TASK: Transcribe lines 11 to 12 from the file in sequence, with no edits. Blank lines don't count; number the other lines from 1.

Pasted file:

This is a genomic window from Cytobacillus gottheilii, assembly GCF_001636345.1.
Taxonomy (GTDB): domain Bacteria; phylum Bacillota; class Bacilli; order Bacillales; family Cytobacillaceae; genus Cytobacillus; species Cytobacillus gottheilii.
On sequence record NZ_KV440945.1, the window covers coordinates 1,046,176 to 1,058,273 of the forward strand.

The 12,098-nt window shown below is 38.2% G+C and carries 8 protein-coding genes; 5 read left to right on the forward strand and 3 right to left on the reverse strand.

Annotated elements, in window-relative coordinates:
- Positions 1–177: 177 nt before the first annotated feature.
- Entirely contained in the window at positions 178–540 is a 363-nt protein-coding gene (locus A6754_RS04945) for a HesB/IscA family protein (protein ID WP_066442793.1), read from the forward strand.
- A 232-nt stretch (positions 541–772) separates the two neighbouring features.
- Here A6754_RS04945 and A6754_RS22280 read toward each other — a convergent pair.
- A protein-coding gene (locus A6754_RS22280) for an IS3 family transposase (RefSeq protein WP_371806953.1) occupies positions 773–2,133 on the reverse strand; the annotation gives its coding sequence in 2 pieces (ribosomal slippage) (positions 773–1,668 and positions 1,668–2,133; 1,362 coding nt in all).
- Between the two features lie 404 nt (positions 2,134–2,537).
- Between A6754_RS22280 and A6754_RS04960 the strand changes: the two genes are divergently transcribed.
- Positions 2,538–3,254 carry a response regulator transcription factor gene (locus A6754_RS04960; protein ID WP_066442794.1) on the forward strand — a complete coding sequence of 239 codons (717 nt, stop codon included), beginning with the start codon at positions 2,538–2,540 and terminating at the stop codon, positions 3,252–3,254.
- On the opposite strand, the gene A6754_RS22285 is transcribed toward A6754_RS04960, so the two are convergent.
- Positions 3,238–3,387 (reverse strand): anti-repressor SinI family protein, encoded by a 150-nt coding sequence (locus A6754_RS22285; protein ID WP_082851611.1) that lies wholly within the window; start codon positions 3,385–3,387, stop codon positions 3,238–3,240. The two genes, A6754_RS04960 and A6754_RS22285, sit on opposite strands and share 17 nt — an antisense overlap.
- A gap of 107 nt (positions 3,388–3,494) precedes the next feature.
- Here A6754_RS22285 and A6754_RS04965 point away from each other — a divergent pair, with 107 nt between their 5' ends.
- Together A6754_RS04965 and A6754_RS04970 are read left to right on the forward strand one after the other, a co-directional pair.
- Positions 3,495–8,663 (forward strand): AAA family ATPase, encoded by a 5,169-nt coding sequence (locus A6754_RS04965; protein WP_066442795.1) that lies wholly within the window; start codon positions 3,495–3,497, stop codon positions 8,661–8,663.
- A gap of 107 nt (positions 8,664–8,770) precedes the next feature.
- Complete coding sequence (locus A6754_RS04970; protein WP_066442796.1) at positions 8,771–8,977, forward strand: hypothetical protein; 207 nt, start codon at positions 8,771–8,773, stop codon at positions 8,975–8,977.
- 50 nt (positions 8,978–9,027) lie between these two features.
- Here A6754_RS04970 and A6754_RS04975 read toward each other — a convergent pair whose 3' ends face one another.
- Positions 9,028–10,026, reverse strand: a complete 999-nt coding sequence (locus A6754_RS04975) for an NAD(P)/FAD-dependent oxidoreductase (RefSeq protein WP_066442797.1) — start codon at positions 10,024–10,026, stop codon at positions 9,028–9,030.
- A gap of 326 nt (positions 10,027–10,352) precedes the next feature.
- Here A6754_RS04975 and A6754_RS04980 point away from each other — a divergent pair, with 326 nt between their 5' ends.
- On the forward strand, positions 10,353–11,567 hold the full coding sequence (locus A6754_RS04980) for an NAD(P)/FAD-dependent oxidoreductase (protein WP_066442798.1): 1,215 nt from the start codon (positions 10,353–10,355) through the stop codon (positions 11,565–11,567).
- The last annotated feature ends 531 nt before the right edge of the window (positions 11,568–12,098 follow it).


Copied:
- Between the two features lie 404 nt (positions 2,134–2,537).
- Between A6754_RS22280 and A6754_RS04960 the strand changes: the two genes are divergently transcribed.